Updated: Aug 26
One of the most important things when you run a Marketing campaign is getting more leads to your business, which can convert into more sales. At this point, your leads are generating from multiple sources, and these leads have different demographic information. Your leads will be later on fitted into one of those stages in the sales funnel.
So when you have a lead management strategy to push your leads further down the funnel, it would be ineffective, to say the least, to send every lead you have the same message. What you need to do is to divide your leads into segments to target each segment with a more relevant message or offer in order to raise the Click-through rates of your email and nurture your leads.
Here are 4 criteria you need to consider before putting your leads into each segment.
1. Division by Demographics
One thing you need to remember that your leads are the same as anyone else, meaning they’re all different in one way or another. Your leads can come from many backgrounds, including companies of various sizes, geographical locations, ages, etc. Make use of the information you collect from your conversion forms to identify potential email segments.
After that, you can base on your company’s situation and your goals, decide which segment to target. For instance, if you are to launch a new app and want as many business partners to attend as possible, you can target your potential partners by choosing the “location” segment. If your product serves each target customer differently, it would be best if you choose to segment by industry or corporate type.
2. Division by Content Interests
Marketers may have heard of conversion events one way or another. This is also an important factor to consider when segmenting your leads. A variety of conversion that you offer on your website should appeal to different audiences or prospects at different stages of the sales funnel since it’s part of an inbound marketing strategy.
You offer a lot of conversion tools on your site, but, let’s take a closer look at which they’re converted to – did they download your latest E-book on marketing strategy for 2020? Did they sign up for a weekly newsletter? Was there anyone interested in your trial kit for business? These conversion events are extremely important for segmentation since they reveal your potential customers’ interest. If they downloaded your “Facebook Ads Make it Simple 2020” E-book, consider putting them in the “social media” segment. If they were interested in your trial kit, which is one step closer to customer conversion, you may send them new deals or information in your next email marketing strategy to seal the deal.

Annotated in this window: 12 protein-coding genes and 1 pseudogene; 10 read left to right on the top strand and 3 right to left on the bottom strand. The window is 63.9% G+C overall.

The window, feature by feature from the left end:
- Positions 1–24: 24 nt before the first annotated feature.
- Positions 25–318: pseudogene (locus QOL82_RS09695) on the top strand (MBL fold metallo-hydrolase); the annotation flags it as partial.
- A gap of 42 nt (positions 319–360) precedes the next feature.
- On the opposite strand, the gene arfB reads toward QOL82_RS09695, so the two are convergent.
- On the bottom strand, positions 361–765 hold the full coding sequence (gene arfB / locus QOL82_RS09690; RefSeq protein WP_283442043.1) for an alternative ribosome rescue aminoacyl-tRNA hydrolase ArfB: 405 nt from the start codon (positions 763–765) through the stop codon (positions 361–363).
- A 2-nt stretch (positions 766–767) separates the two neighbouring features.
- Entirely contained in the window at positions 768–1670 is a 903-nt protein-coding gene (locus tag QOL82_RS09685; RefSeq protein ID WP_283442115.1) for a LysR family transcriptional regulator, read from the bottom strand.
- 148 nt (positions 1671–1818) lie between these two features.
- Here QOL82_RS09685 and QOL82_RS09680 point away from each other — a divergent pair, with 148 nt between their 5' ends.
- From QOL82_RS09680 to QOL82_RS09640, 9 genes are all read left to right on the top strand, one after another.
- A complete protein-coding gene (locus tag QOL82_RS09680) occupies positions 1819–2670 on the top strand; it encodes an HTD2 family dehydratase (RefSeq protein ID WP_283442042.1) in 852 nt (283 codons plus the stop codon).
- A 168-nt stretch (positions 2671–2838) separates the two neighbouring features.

3. Division by Website Behavior
Another important factor to look at is your website insights. Do your best leads come to your website to look at multiple pages, or they just come to read, then leave? Invest your time into doing proper research to find out more about your leads’ behaviors. You can look at the number of website visits, the number of pages viewed, and the number of conversion events.
4. Division by Lead Source
Last but not least, you have to look at your lead source. Where do they come from: Facebook, Instagram, or your blog? They could be organic leads from search engines, or your email communications. You can use this information to target which message and offer to send to your leads.
For instance, you can send the leads you generated from Instagram an E-book on a related topic, which they may not found through all your Instagram posts. Also, analyzing the effectiveness of each communication channel and how many they can generate to best focus on them.
Divide the demographic information you collect from different sources, from geographic locations, industry, and size to segment your email lists,
Take a closer look at which offers that are converted to, then build up an email based on their interest.
Identify which leads have the most interaction with your website so you can focus more on them.
Look closely at any of your lead sources, and target your lead nurturing emails based on previous interactions with various channels of your marketing strategy.